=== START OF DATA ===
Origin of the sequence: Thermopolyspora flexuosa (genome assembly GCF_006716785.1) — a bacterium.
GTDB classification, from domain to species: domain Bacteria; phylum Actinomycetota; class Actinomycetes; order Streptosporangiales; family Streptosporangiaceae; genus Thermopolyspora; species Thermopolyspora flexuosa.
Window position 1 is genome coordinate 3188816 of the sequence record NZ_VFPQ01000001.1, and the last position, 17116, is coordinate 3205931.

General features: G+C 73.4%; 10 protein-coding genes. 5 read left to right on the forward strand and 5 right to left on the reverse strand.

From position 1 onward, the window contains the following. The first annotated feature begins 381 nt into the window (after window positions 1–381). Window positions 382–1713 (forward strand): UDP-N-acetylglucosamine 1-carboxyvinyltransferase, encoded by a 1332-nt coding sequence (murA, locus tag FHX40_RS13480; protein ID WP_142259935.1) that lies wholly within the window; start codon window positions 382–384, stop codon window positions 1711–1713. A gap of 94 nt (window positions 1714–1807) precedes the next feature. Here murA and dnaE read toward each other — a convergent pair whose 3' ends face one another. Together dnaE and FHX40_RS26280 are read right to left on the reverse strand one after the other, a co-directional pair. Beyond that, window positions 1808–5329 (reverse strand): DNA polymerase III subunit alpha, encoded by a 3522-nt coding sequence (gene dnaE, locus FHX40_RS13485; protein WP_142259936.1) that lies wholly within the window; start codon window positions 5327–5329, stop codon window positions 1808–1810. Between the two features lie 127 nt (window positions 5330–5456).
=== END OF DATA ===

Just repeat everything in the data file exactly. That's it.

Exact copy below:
Origin of the sequence: Thermopolyspora flexuosa (genome assembly GCF_006716785.1) — a bacterium.
GTDB classification, from domain to species: domain Bacteria; phylum Actinomycetota; class Actinomycetes; order Streptosporangiales; family Streptosporangiaceae; genus Thermopolyspora; species Thermopolyspora flexuosa.
Window position 1 is genome coordinate 3188816 of the sequence record NZ_VFPQ01000001.1, and the last position, 17116, is coordinate 3205931.

General features: G+C 73.4%; 10 protein-coding genes. 5 read left to right on the forward strand and 5 right to left on the reverse strand.

From position 1 onward, the window contains the following. The first annotated feature begins 381 nt into the window (after window positions 1–381). Window positions 382–1713 (forward strand): UDP-N-acetylglucosamine 1-carboxyvinyltransferase, encoded by a 1332-nt coding sequence (murA, locus tag FHX40_RS13480; protein ID WP_142259935.1) that lies wholly within the window; start codon window positions 382–384, stop codon window positions 1711–1713. A gap of 94 nt (window positions 1714–1807) precedes the next feature. Here murA and dnaE read toward each other — a convergent pair whose 3' ends face one another. Together dnaE and FHX40_RS26280 are read right to left on the reverse strand one after the other, a co-directional pair. Beyond that, window positions 1808–5329 (reverse strand): DNA polymerase III subunit alpha, encoded by a 3522-nt coding sequence (gene dnaE, locus FHX40_RS13485; protein WP_142259936.1) that lies wholly within the window; start codon window positions 5327–5329, stop codon window positions 1808–1810. Between the two features lie 127 nt (window positions 5330–5456).